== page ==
To work out how much you can afford to pay back your landlord, you will need to take a good look at your household budget. You can use the Budget sheet in our Budgeting section to help you do this. The list should include any other debts you owe. Make sure that the amounts you put down are realistic. For more information about working out your household budget, see How to work out your budget.
If your landlord won't agree the repayment plan you have offered, pay what you have offered anyway. This may make a difference if the landlord takes you to court.
For more information about what happens when your landlord takes you to court for rent arrears, see You are taken to court for rent arrears. You can get help to deal with your landlord and to work out a repayment plan for your rent arrears. Your local Citizens Advice Bureau should be able to help. With some types of tenancy, such as periodic assured shorthold tenancies , you may not even get the chance to go to court and argue your case. For more information about assured shorthold tenancies and rent arrears, see Assured shorthold tenancies and rent arrears.
You could try going back to your landlord and asking them to give you a second chance. However, you may find it very difficult to persuade your landlord to listen to you. If this is the case, you can get help to deal with them. If there is a court hearing, you may be able to persuade the court to let you stay on in the property, as long as you stick to the repayment plan in the future. If you're an assured, shorthold tenant, see Assured shorthold tenancies and rent arrears.
Pay rent with a credit card or debit card and we'll mail that check your landlord loves so much.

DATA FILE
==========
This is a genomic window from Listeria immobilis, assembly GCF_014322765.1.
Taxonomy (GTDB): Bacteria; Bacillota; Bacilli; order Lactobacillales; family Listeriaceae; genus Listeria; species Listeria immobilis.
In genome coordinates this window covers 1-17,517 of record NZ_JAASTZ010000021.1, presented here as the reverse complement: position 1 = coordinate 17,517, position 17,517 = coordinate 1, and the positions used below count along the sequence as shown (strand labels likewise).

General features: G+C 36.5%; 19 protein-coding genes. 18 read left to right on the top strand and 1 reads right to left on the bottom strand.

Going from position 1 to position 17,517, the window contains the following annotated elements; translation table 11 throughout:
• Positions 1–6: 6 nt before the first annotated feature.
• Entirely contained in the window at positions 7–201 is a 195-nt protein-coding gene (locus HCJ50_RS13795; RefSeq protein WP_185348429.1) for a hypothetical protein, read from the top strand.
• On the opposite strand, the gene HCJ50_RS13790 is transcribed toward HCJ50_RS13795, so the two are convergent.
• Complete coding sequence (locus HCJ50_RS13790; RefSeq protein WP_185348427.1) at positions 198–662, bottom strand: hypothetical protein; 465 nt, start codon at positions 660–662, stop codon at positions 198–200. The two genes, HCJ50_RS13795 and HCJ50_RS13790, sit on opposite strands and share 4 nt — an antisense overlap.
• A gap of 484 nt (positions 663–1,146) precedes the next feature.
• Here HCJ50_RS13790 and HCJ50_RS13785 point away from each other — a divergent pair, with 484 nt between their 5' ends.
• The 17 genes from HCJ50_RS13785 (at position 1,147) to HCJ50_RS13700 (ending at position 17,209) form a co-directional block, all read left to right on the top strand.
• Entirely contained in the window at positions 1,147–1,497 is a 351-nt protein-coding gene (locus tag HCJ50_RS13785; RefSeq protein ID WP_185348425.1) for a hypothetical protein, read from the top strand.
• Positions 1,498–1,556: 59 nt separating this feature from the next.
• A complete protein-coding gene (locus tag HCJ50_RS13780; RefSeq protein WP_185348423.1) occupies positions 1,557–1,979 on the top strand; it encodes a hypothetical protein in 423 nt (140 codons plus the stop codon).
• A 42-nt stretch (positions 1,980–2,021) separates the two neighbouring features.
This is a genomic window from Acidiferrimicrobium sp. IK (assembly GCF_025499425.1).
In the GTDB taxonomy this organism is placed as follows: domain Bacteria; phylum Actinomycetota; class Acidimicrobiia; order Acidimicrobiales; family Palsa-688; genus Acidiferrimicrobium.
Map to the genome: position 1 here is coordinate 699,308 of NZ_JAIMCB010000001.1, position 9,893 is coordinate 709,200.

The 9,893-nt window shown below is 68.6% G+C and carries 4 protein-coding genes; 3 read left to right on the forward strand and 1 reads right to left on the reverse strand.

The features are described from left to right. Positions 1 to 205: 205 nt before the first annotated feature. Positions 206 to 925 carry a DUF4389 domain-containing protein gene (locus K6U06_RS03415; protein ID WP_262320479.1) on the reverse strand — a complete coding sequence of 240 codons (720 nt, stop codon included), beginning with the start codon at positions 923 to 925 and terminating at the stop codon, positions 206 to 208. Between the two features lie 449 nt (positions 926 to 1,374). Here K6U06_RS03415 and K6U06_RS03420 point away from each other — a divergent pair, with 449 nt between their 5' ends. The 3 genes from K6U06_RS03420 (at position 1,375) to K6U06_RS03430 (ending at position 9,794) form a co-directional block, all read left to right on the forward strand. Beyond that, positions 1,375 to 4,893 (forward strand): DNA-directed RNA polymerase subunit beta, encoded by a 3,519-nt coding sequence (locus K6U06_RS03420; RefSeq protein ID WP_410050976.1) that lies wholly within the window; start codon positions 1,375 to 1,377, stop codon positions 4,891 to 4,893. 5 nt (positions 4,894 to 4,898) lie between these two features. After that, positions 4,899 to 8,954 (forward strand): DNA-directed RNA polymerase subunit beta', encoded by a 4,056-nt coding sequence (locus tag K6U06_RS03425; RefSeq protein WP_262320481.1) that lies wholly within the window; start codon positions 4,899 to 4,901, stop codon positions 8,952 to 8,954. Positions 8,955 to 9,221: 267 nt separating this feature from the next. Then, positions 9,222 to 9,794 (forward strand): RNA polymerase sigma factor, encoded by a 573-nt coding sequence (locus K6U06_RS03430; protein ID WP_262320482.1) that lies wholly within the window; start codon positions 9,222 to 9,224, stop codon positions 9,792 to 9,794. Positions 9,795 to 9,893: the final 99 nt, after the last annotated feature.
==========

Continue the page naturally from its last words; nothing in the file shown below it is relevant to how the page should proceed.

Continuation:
In some cases, you could still be evicted even if you pay back the money you owe. This can happen if you have certain types of tenancy, for example an assured shorthold tenancy. For more information about assured shorthold tenancies, including periodic tenancies, and rent arrears, see Assured shorthold tenancies and rent arrears. If you owe rent arrears and you think you might be an assured shorthold tenant, you should get advice about what to do from an expert housing adviser. For more information about the legal action your landlord can take to evict you when you have rent arrears, see You are taken to court for rent arrears.
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England This advice applies to England: England home Advice can vary depending on where you live. Paying off your rent arrears This advice applies to England Print. Getting help to pay off rent arrears If there are people living with you, make sure they know about your problems with the rent and are helping you out if they can.
Working out how much you can afford to pay back To work out how much you can afford to pay back your landlord, you will need to take a good look at your household budget. Any agreement with your landlord should be written down and signed by both of you.
Can you be evicted even if you pay off the arrears? Further help Assured shorthold tenancies and rent arrears You are taken to court for rent arrears Eviction for rent arrears Help with debt Renting from a private landlord Renting from a social housing landlord. Did this advice help? Yes No. Why wasn't this advice helpful? It isn't relevant to my situation.
It doesn't have enough detail. If your circumstances have changed and your income has fallen as a result, you might be able to claim benefits to help you pay your rent, such as Housing Benefit. This year the Government has increased the funding for Discretionary Housing Payments to help people affected by Housing Benefit changes.
Paying rent with a credit card usually costs extra, but here are 3 reasons why it could be worth it
Read on to find out what you can do to get back in control. Need someone to talk to about your finances? Read Should you transfer your credit card balance? Read our guide on Where to go to get free debt advice.
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